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confluence, episode 25: sick days, snow days and #justiceforcolten

Posted on 10 February 2018

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It snowed

The funny thing about being sick is when one of my co-workers takes time off for a cold or cough or something, I am glad of it. And when someone goes walking around in public while they are still sick I am resentful, because then it is spreading (of course I understand people still have to go out in the world while sick, sometimes to work because they have jobs like that, but still). But when I get sick I feel guilty for taking time off and try to force myself back in, even though if literally anyone else were in the same situation I would tell them to stay home.

Point being, I finally got sick this week after avoiding whatever it is that’s been going around and basically hid out for three days watching The Good Place which is a show that I still haven’t decided whether it’s good or not, but at least it’s interesting (it is, basically, a half-hour sitcom style show about people living in an afterlife that may or may not be heaven but at the very least is prone to error). I am still not fully better, but I went back to work for the last couple of days, no doubt to the resentment of my co-workers.

Also this week it snowed a lot. For the first time since 2014 we had to park our car for a couple days as we waited for the street to be cleared because all our neighbour’s trucks were getting stuck and we have nowhere near that clearance. Which meant I got to and from work using the bus system which, in my case at least, was still pretty reliable despite the bad roads. My only critique, really, is it would be nice to have some way of finding out whether your bus is ten minutes late or actually left ten minutes early, because both happen sometimes and that guessing game is not fun.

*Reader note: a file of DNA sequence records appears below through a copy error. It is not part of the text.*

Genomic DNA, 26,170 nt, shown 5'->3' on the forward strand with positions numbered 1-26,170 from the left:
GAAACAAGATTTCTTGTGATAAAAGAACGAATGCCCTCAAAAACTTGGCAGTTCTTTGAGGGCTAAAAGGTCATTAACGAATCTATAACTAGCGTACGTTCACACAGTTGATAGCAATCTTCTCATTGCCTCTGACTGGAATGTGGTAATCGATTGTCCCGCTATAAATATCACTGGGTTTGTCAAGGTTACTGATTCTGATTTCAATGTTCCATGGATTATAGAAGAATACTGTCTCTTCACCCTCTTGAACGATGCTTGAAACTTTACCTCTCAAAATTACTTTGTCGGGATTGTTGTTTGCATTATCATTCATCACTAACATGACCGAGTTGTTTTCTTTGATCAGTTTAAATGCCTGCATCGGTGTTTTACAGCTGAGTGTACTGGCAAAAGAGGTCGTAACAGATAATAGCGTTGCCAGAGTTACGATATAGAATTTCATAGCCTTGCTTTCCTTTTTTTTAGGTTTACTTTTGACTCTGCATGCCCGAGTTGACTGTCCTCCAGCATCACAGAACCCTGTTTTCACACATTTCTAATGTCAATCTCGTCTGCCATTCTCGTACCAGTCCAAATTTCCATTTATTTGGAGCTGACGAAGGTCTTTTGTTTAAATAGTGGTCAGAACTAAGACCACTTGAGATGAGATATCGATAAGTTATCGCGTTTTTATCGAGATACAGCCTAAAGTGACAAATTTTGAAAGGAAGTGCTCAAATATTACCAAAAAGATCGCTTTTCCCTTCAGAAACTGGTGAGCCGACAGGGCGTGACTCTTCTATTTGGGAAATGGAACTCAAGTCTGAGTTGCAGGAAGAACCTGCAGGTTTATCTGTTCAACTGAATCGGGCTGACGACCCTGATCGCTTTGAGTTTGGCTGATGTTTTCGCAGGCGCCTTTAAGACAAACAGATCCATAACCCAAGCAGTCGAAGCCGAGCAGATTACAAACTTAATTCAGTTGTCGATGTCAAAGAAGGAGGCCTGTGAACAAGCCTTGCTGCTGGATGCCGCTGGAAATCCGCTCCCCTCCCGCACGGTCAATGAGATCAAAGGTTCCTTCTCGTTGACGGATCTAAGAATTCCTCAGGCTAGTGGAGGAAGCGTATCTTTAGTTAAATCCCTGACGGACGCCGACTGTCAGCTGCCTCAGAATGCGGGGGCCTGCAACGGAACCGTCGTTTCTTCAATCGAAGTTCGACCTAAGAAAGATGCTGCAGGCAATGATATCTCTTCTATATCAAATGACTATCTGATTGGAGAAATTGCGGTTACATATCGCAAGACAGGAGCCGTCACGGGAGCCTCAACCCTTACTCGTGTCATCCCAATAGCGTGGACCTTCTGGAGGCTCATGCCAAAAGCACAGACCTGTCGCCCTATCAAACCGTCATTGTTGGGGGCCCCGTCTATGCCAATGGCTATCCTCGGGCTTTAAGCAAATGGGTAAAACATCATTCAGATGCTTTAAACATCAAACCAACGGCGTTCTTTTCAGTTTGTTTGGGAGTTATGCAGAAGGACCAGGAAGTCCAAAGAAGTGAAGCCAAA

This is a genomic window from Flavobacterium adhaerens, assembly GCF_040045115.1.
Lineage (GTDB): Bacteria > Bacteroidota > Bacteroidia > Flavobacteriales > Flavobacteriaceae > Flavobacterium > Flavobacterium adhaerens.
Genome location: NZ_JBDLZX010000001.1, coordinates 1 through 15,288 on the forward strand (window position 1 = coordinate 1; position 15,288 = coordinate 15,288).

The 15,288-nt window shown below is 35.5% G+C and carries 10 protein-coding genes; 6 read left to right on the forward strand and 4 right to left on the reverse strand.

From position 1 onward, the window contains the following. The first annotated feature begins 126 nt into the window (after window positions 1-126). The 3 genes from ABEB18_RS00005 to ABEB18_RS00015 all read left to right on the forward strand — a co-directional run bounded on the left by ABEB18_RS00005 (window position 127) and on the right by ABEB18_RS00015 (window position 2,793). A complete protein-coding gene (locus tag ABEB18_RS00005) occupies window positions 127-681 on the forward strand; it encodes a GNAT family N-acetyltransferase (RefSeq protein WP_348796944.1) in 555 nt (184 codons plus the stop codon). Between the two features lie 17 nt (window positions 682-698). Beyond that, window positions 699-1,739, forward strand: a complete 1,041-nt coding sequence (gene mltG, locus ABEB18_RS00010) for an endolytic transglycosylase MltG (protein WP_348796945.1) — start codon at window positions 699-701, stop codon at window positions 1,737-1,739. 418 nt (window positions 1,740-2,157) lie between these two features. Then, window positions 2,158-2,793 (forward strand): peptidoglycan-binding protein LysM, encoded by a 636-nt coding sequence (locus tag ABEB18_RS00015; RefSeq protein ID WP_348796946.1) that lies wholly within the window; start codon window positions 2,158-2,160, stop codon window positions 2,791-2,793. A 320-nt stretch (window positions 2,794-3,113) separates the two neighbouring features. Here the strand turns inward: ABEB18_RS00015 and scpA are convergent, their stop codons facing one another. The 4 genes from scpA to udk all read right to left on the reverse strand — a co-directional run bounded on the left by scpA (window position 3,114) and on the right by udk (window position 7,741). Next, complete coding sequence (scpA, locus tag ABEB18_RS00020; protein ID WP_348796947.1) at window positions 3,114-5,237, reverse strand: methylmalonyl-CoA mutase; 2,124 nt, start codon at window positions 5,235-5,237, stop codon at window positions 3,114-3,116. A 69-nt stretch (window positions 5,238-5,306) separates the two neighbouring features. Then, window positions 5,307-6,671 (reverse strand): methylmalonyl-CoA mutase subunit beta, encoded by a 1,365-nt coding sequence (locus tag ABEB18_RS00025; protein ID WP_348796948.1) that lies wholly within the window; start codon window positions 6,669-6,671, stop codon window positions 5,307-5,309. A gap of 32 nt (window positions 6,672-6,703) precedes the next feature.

My neighbour’s tree disappeared

Still, I got where I was going and city crews came and cleared off our street yesterday so it looks like the new strategy is paying off!

Also, I’m in the midst of rewriting the design of my website which is actually a fun project for me because it satisfies both the design and puzzle-solving portions of my brain, which I don’t use all that often. If you’re, like, really into reading about why I’m doing this again, I recorded it here, just for my own purposes.

Things I wrote and made

At work, I learned about how snow load is measured and why houses built pre-1985ish may be at risk of being damaged in the Bulkley Valley.

And about how the snow and cold is good news for winter festivals happening in Prince George and Fort St. John this weekend.

On the podcast, there is a story about Elderbeary, the mascot for senior citizens in Prince George, being neglected because not enough people volunteer to help seniors, and doggy swimming lessons in Fort St. John, among other things. You can download it now.

Also, in response to a question about diversity on the internet I wrote some very quick thoughts.


Last week, I recommended the CBC Saskatchewan podcast “Boushie” about the trial of Gerald Stanley in the death of 22-year-old Colten Boushie, a case that has crystallized a larger discussion about racism and justice in Canadian society given Boushie’s status as a young Indigenous man and Stanley’s as a white farmer in area marked by racial tension (not unique to that part of Canada but, for now at least, more visible).